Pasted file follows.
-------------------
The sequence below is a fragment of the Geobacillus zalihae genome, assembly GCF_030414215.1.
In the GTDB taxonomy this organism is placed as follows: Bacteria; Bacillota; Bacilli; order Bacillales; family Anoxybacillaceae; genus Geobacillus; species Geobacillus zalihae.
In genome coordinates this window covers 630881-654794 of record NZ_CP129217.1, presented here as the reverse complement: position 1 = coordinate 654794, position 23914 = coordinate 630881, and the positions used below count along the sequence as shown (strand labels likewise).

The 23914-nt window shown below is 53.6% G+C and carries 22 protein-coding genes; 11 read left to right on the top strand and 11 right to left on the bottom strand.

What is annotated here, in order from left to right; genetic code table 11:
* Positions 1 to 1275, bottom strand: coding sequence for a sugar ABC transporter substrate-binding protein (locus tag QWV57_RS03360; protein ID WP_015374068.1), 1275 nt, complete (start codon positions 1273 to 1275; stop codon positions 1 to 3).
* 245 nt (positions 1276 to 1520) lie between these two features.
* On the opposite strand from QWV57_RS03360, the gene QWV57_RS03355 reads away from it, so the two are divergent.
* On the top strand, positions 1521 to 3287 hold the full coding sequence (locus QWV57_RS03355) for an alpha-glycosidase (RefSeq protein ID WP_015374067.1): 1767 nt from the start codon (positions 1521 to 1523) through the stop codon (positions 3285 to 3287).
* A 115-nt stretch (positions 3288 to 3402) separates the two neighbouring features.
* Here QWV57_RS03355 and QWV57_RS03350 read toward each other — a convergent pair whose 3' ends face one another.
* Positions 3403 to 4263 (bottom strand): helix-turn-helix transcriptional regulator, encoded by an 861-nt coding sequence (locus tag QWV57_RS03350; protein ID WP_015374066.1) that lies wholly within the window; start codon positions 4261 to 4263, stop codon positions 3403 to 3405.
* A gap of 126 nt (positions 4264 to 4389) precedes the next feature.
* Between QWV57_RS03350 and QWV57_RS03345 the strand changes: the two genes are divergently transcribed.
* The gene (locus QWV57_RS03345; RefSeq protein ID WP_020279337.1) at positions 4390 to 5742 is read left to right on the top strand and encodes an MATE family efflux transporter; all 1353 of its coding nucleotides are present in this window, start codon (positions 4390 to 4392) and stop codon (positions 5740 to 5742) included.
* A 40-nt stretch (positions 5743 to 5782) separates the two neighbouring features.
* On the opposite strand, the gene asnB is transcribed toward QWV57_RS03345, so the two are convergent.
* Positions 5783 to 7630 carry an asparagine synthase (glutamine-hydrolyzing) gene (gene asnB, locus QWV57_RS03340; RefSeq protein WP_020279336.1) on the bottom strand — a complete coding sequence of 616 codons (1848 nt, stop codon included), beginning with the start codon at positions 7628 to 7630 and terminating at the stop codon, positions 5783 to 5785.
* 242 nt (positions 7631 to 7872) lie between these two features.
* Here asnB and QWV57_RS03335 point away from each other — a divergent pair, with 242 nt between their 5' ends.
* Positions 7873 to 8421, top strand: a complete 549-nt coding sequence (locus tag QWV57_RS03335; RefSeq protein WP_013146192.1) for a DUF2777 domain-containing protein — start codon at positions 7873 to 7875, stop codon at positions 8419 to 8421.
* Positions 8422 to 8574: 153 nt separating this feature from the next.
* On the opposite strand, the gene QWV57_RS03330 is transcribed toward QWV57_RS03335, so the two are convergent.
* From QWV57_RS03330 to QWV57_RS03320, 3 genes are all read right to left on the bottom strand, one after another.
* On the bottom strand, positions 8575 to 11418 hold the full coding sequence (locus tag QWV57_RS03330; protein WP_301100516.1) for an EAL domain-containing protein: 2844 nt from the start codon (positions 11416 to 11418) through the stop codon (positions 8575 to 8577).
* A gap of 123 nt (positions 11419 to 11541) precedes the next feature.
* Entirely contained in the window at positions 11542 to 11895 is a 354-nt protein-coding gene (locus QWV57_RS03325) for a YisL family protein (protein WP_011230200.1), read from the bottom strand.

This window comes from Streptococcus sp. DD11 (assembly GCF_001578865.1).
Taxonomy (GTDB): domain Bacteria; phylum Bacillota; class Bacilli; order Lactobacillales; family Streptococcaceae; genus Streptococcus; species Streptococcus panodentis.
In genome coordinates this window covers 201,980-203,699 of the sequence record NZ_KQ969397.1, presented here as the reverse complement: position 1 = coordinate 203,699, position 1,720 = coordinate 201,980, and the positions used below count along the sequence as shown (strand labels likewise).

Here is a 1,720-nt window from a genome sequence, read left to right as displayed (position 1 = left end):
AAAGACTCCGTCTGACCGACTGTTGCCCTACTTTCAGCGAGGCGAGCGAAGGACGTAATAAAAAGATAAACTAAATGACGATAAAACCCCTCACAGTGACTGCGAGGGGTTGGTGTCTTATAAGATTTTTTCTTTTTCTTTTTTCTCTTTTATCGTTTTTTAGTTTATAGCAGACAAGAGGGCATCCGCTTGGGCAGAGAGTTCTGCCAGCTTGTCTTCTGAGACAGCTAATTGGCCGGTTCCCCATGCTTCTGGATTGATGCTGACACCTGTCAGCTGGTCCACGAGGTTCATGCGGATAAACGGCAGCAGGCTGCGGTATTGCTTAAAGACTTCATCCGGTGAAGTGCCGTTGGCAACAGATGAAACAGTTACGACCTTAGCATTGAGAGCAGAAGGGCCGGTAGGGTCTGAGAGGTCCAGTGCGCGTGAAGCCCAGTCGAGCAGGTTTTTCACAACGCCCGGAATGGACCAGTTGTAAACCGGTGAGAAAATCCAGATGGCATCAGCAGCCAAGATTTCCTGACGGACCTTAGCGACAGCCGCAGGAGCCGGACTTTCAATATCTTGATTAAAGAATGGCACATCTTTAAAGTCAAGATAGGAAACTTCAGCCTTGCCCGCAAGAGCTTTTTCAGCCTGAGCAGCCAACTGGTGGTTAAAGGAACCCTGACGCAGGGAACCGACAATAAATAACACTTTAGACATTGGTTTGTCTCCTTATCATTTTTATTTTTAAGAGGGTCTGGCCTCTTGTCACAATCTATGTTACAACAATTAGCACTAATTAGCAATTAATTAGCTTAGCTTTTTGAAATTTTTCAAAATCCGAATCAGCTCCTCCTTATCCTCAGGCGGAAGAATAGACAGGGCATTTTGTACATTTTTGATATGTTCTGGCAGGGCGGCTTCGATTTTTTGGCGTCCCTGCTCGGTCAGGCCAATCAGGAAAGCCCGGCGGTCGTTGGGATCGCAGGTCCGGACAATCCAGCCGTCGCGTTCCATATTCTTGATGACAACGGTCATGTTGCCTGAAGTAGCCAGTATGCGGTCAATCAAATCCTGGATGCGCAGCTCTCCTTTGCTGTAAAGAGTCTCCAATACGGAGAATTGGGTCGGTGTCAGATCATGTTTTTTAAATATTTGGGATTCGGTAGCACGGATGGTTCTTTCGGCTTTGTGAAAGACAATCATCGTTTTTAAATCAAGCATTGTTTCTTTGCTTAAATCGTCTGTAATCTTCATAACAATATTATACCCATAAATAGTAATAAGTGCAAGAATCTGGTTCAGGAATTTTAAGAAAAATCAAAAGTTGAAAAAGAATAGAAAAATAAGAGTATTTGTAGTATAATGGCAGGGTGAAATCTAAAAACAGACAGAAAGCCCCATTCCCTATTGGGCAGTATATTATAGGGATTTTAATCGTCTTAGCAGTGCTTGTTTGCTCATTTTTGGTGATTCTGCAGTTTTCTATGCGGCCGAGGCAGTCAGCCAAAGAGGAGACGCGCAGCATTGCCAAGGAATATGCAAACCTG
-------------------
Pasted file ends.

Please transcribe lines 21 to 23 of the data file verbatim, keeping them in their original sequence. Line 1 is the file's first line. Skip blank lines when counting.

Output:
* Positions 7873 to 8421, top strand: a complete 549-nt coding sequence (locus tag QWV57_RS03335; RefSeq protein WP_013146192.1) for a DUF2777 domain-containing protein — start codon at positions 7873 to 7875, stop codon at positions 8419 to 8421.
* Positions 8422 to 8574: 153 nt separating this feature from the next.
* On the opposite strand, the gene QWV57_RS03330 is transcribed toward QWV57_RS03335, so the two are convergent.